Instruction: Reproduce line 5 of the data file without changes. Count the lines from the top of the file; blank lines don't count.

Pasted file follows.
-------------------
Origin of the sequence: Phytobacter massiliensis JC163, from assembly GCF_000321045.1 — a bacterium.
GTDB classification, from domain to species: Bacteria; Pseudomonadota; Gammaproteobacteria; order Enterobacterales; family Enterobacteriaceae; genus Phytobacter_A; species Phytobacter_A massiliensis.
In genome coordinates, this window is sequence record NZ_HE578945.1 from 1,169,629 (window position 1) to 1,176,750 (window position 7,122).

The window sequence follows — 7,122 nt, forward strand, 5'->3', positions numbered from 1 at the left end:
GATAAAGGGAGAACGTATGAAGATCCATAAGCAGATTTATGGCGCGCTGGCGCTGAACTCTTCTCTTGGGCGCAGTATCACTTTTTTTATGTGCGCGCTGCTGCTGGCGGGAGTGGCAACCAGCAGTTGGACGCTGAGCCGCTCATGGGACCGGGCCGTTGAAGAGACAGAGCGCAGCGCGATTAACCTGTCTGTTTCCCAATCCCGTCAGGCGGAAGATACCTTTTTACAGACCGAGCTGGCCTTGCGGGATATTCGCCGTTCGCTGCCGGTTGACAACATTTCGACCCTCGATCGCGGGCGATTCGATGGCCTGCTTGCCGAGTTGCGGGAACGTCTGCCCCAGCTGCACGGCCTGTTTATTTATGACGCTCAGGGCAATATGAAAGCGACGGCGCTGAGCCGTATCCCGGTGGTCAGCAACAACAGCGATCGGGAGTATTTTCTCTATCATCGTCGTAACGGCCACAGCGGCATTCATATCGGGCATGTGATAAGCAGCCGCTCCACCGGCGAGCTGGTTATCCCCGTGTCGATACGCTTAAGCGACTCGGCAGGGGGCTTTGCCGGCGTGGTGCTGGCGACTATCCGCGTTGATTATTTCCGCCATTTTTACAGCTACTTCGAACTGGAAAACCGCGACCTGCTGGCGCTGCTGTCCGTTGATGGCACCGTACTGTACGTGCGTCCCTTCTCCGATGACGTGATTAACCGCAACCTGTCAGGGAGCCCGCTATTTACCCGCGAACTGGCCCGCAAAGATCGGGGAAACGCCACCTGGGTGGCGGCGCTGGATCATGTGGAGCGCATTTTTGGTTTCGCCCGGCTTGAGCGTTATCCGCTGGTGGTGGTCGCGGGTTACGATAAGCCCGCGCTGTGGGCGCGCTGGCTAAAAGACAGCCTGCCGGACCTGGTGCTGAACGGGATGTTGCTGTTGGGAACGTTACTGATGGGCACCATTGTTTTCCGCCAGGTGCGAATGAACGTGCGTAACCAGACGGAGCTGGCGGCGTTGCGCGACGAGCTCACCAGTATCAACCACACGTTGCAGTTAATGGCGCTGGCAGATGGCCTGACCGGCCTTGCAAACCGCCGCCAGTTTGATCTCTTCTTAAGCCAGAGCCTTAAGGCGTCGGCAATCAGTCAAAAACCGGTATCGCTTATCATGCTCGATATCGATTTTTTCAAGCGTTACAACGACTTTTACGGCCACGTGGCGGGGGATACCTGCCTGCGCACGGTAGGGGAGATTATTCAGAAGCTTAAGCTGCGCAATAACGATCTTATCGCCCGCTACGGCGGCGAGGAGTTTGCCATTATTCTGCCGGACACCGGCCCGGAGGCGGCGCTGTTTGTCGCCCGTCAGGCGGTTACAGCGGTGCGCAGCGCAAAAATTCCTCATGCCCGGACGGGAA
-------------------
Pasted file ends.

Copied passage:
GATAAAGGGAGAACGTATGAAGATCCATAAGCAGATTTATGGCGCGCTGGCGCTGAACTCTTCTCTTGGGCGCAGTATCACTTTTTTTATGTGCGCGCTGCTGCTGGCGGGAGTGGCAACCAGCAGTTGGACGCTGAGCCGCTCATGGGACCGGGCCGTTGAAGAGACAGAGCGCAGCGCGATTAACCTGTCTGTTTCCCAATCCCGTCAGGCGGAAGATACCTTTTTACAGACCGAGCTGGCCTTGCGGGATATTCGCCGTTCGCTGCCGGTTGACAACATTTCGACCCTCGATCGCGGGCGATTCGATGGCCTGCTTGCCGAGTTGCGGGAACGTCTGCCCCAGCTGCACGGCCTGTTTATTTATGACGCTCAGGGCAATATGAAAGCGACGGCGCTGAGCCGTATCCCGGTGGTCAGCAACAACAGCGATCGGGAGTATTTTCTCTATCATCGTCGTAACGGCCACAGCGGCATTCATATCGGGCATGTGATAAGCAGCCGCTCCACCGGCGAGCTGGTTATCCCCGTGTCGATACGCTTAAGCGACTCGGCAGGGGGCTTTGCCGGCGTGGTGCTGGCGACTATCCGCGTTGATTATTTCCGCCATTTTTACAGCTACTTCGAACTGGAAAACCGCGACCTGCTGGCGCTGCTGTCCGTTGATGGCACCGTACTGTACGTGCGTCCCTTCTCCGATGACGTGATTAACCGCAACCTGTCAGGGAGCCCGCTATTTACCCGCGAACTGGCCCGCAAAGATCGGGGAAACGCCACCTGGGTGGCGGCGCTGGATCATGTGGAGCGCATTTTTGGTTTCGCCCGGCTTGAGCGTTATCCGCTGGTGGTGGTCGCGGGTTACGATAAGCCCGCGCTGTGGGCGCGCTGGCTAAAAGACAGCCTGCCGGACCTGGTGCTGAACGGGATGTTGCTGTTGGGAACGTTACTGATGGGCACCATTGTTTTCCGCCAGGTGCGAATGAACGTGCGTAACCAGACGGAGCTGGCGGCGTTGCGCGACGAGCTCACCAGTATCAACCACACGTTGCAGTTAATGGCGCTGGCAGATGGCCTGACCGGCCTTGCAAACCGCCGCCAGTTTGATCTCTTCTTAAGCCAGAGCCTTAAGGCGTCGGCAATCAGTCAAAAACCGGTATCGCTTATCATGCTCGATATCGATTTTTTCAAGCGTTACAACGACTTTTACGGCCACGTGGCGGGGGATACCTGCCTGCGCACGGTAGGGGAGATTATTCAGAAGCTTAAGCTGCGCAATAACGATCTTATCGCCCGCTACGGCGGCGAGGAGTTTGCCATTATTCTGCCGGACACCGGCCCGGAGGCGGCGCTGTTTGTCGCCCGTCAGGCGGTTACAGCGGTGCGCAGCGCAAAAATTCCTCATGCCCGGACGGGAA